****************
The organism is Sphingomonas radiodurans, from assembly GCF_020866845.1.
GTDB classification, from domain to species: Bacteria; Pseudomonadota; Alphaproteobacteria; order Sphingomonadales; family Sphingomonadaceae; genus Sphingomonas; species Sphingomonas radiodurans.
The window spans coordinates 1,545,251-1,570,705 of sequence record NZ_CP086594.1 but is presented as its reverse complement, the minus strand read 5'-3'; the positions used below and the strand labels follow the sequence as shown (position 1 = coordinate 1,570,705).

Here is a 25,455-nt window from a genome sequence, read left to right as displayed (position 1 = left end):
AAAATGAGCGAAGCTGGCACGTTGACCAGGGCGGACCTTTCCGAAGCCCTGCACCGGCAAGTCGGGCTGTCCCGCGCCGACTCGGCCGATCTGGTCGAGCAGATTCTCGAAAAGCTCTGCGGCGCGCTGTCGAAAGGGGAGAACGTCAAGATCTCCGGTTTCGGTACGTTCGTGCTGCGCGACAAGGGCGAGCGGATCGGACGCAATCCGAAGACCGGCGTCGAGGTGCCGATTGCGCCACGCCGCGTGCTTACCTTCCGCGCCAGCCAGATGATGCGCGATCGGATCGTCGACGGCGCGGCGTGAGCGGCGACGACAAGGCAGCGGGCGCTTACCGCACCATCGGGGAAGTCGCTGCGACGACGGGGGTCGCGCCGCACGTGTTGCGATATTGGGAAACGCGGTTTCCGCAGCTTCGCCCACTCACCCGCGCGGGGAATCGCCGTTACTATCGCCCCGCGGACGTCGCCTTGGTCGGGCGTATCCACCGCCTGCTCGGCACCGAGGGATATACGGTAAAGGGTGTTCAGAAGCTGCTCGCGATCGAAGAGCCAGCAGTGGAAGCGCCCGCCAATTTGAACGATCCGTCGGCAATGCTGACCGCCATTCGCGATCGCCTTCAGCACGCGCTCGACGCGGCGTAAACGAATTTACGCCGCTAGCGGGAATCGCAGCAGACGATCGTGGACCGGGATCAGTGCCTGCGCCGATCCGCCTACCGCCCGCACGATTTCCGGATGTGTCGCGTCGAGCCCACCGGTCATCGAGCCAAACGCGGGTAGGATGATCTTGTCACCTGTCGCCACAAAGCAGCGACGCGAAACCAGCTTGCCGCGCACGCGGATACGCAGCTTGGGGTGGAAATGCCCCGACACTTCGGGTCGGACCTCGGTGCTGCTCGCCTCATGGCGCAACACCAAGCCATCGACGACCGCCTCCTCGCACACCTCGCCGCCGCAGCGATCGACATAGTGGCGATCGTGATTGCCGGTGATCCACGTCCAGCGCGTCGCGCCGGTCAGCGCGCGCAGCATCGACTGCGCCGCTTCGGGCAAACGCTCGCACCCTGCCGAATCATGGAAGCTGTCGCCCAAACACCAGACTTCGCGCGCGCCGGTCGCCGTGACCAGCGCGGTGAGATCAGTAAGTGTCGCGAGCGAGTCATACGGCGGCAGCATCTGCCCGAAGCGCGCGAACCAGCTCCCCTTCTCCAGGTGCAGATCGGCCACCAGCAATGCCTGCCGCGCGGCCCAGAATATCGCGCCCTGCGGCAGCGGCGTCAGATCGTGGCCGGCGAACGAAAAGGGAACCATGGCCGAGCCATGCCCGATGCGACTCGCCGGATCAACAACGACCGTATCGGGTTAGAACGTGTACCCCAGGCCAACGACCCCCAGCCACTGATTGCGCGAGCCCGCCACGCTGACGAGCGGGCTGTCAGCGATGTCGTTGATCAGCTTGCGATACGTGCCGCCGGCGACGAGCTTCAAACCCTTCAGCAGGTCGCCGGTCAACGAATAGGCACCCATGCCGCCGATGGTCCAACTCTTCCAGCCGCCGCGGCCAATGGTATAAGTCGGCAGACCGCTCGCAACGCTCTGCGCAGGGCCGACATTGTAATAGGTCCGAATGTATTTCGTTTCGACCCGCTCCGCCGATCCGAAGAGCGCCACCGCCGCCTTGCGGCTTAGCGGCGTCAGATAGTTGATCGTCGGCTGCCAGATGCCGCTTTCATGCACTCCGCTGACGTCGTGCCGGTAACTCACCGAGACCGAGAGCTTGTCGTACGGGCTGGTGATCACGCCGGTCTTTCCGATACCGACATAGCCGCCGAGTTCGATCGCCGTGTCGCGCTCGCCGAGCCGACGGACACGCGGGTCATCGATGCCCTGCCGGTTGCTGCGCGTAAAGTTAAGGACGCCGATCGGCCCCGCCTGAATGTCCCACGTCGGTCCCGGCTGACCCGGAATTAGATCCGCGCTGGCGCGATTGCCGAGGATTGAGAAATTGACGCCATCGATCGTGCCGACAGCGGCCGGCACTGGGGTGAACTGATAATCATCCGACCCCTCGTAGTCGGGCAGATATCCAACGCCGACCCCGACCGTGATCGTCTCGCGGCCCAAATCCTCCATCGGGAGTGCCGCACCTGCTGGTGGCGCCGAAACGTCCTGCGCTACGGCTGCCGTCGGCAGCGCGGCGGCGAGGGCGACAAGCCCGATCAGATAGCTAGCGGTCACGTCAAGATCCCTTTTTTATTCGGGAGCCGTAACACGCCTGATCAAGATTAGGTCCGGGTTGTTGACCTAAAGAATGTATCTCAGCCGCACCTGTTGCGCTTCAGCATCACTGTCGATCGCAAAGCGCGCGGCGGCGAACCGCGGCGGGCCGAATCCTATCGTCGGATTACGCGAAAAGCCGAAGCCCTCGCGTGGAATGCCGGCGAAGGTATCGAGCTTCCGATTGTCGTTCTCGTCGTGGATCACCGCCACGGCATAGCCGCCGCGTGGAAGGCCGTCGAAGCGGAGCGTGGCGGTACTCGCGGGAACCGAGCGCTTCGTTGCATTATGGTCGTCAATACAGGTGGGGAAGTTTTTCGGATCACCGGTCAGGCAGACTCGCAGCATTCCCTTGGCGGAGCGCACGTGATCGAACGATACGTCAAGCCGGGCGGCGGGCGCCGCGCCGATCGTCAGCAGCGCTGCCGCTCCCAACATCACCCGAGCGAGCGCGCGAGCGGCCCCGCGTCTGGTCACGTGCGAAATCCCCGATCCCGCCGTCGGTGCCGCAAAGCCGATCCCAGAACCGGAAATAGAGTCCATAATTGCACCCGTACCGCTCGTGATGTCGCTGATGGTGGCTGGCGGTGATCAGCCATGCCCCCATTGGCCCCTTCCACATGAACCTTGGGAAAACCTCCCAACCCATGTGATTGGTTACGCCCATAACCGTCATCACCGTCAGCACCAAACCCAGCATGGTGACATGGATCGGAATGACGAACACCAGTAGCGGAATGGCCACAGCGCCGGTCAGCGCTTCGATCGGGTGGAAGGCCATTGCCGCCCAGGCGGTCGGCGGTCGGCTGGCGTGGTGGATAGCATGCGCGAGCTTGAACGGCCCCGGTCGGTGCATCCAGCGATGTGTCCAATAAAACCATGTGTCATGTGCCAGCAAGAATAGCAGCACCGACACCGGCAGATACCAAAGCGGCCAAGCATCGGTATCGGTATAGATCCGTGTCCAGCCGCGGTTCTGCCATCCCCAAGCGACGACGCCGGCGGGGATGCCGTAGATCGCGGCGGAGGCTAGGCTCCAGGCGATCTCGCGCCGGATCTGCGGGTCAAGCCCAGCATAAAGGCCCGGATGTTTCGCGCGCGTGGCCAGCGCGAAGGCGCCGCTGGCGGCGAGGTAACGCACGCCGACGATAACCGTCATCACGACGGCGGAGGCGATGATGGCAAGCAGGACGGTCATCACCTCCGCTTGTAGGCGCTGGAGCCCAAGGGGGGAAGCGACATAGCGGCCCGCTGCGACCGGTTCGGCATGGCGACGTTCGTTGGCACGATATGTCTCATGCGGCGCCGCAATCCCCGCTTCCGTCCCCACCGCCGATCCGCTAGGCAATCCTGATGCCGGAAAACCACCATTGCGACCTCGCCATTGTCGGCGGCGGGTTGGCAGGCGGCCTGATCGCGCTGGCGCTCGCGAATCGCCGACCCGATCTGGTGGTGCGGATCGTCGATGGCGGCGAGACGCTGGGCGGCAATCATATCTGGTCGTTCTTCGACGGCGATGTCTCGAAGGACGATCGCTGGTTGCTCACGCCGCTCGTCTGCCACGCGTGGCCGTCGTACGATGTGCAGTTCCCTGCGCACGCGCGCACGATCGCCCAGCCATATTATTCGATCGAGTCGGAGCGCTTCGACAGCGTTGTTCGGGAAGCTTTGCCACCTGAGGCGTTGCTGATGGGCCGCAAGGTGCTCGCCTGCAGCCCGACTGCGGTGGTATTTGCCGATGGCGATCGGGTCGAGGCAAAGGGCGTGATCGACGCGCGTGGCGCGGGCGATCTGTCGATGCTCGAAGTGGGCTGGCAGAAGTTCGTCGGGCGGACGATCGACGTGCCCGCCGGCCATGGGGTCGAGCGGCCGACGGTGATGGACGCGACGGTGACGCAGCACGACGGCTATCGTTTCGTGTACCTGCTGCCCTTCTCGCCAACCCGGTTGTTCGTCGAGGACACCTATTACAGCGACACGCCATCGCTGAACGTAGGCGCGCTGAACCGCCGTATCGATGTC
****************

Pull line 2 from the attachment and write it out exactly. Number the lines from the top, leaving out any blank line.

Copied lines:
GTDB classification, from domain to species: Bacteria; Pseudomonadota; Alphaproteobacteria; order Sphingomonadales; family Sphingomonadaceae; genus Sphingomonas; species Sphingomonas radiodurans.